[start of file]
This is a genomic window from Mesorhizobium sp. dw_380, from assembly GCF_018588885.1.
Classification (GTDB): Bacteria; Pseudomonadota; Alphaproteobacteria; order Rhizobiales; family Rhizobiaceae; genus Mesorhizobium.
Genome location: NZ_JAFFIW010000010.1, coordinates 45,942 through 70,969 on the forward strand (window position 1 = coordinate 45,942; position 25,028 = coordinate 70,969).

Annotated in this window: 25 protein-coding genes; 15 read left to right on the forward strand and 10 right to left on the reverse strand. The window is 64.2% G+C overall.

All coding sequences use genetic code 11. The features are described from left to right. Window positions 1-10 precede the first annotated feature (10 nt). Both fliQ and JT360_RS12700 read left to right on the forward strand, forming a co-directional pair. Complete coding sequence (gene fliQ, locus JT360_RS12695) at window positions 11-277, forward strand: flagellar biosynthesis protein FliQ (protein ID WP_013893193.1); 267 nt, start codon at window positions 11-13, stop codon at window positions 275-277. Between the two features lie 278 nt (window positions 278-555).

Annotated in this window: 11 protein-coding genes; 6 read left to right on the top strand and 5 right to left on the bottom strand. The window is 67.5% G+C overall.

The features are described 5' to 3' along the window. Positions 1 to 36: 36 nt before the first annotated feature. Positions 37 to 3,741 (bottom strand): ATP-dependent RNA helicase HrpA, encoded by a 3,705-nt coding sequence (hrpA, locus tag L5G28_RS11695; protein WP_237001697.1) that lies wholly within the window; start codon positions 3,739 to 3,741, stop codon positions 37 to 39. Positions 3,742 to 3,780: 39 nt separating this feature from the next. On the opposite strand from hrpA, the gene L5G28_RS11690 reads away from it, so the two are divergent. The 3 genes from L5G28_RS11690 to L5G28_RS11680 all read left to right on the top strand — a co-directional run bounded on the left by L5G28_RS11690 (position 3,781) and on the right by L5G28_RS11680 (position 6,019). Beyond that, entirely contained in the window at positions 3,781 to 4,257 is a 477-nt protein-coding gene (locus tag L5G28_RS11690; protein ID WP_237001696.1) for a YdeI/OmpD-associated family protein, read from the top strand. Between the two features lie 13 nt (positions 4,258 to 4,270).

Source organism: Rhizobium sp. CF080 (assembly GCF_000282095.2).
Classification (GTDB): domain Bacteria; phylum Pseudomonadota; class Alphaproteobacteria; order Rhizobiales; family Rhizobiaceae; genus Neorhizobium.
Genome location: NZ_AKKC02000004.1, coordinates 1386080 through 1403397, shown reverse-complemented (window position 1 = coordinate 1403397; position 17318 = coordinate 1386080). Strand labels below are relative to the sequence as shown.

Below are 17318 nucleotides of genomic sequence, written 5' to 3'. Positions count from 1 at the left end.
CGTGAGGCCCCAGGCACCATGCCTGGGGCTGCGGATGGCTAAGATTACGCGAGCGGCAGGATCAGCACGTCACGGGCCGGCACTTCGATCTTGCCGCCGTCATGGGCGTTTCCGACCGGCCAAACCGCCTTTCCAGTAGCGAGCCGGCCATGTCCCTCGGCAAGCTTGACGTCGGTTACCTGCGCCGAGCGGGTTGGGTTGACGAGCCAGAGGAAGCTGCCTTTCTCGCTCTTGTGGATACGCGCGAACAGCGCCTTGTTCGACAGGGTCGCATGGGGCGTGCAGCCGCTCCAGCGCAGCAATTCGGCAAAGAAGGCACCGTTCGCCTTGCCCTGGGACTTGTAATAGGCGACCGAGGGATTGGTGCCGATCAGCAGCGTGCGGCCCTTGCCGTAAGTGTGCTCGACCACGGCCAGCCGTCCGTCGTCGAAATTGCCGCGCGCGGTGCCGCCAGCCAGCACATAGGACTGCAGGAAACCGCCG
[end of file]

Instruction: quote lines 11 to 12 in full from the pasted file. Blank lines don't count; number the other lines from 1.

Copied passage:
Below are 17318 nucleotides of genomic sequence, written 5' to 3'. Positions count from 1 at the left end.
CGTGAGGCCCCAGGCACCATGCCTGGGGCTGCGGATGGCTAAGATTACGCGAGCGGCAGGATCAGCACGTCACGGGCCGGCACTTCGATCTTGCCGCCGTCATGGGCGTTTCCGACCGGCCAAACCGCCTTTCCAGTAGCGAGCCGGCCATGTCCCTCGGCAAGCTTGACGTCGGTTACCTGCGCCGAGCGGGTTGGGTTGACGAGCCAGAGGAAGCTGCCTTTCTCGCTCTTGTGGATACGCGCGAACAGCGCCTTGTTCGACAGGGTCGCATGGGGCGTGCAGCCGCTCCAGCGCAGCAATTCGGCAAAGAAGGCACCGTTCGCCTTGCCCTGGGACTTGTAATAGGCGACCGAGGGATTGGTGCCGATCAGCAGCGTGCGGCCCTTGCCGTAAGTGTGCTCGACCACGGCCAGCCGTCCGTCGTCGAAATTGCCGCGCGCGGTGCCGCCAGCCAGCACATAGGACTGCAGGAAACCGCCG